Phill Jones, Head of Publisher Outreach at Digital Science, reflects on the duelling keynote talks from Anurag Acharya, co-founder of Google Scholar and Kuansan Wang, Director, Internet Service Research Center at Microsoft Research in this blog post reflecting on the 2015 ALPSP Conference. He noted their very different views on academic discovery on the open web.
"Citing the difference between "general" search for say a local business, and the geographically global nature of "academic" search, Acharya suggested that personalizing Google scholar wouldn’t yield much additional value. Conversely, Wang described a very different philosophy of highly monitored, highly personalized search through Bing and Cortana that would adapt to individual users needs."
He reflects on the shift in customer base from library to researcher and the resulting revelations as publishers try to better understand their needs:
"Google is so firmly embedded in young researcher’s routines that they don’t even think about the fact that they use it. You wouldn’t expect somebody to tell you that they opened an internet browser, would you?"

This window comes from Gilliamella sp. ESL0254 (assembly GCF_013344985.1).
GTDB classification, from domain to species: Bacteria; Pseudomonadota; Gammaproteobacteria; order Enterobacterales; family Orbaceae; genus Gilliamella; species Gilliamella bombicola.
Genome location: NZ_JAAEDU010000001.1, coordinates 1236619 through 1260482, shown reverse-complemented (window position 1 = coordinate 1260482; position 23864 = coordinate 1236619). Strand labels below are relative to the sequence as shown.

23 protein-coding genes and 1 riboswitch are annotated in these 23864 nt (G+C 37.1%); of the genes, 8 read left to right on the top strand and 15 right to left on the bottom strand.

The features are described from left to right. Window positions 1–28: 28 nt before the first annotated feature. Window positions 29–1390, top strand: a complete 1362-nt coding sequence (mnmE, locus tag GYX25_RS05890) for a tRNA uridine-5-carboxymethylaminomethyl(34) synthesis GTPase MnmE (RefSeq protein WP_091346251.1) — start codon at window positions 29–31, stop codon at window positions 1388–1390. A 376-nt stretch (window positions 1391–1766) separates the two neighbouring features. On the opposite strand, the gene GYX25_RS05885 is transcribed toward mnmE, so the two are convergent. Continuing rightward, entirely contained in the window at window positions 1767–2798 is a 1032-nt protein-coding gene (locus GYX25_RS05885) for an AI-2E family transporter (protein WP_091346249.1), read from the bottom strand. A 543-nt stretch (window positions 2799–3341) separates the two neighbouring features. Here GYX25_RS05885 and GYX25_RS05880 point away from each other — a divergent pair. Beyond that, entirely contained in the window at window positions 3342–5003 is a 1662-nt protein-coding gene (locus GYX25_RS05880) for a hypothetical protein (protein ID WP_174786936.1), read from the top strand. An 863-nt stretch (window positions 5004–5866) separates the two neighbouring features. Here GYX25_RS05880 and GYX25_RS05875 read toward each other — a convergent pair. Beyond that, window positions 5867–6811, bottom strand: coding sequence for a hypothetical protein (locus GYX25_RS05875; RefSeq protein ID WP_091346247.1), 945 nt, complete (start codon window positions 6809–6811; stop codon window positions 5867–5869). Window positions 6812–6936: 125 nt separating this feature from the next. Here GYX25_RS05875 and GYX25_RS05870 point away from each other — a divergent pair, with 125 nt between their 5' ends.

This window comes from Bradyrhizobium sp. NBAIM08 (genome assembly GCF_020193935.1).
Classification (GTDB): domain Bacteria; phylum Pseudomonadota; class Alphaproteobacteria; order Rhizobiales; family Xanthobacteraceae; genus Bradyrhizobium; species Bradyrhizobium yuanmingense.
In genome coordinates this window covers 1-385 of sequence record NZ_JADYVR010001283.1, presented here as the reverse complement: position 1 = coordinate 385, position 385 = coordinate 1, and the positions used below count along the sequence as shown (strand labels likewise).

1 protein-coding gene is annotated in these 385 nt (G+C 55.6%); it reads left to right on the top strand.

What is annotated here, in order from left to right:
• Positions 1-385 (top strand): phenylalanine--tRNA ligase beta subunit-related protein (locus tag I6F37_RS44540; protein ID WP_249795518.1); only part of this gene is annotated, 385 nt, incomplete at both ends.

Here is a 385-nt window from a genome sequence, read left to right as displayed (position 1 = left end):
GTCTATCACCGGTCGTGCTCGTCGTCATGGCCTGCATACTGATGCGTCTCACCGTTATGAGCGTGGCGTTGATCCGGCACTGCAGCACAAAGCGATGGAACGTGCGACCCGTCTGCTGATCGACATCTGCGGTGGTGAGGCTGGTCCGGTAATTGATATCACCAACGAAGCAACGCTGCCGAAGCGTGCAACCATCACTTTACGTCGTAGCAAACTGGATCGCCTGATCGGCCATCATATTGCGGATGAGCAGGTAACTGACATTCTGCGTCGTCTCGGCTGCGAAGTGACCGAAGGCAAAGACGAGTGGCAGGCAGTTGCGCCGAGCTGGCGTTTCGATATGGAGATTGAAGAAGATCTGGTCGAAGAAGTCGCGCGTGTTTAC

The panel on peer review provoked the following thought:
"One reoccurring theme that emerged from the discussions: the fact too much is currently being asked of the peer-review process. With the mantra of "publish or perish" being truer now than it’s ever been, it can be argued that publishers find themselves unwittingly in the position of administering the process that decides whose career advances and whose doesn’t."
With that position comes great responsibility, something that will no doubt be considered in more detail during Peer Review Week to be held 28 September to 2 October 2015, a collaboration between ORCID, OpenScience and Wiley announced by Alice Meadows during the conference.
Read Phill's full post here on the Digital Science blog.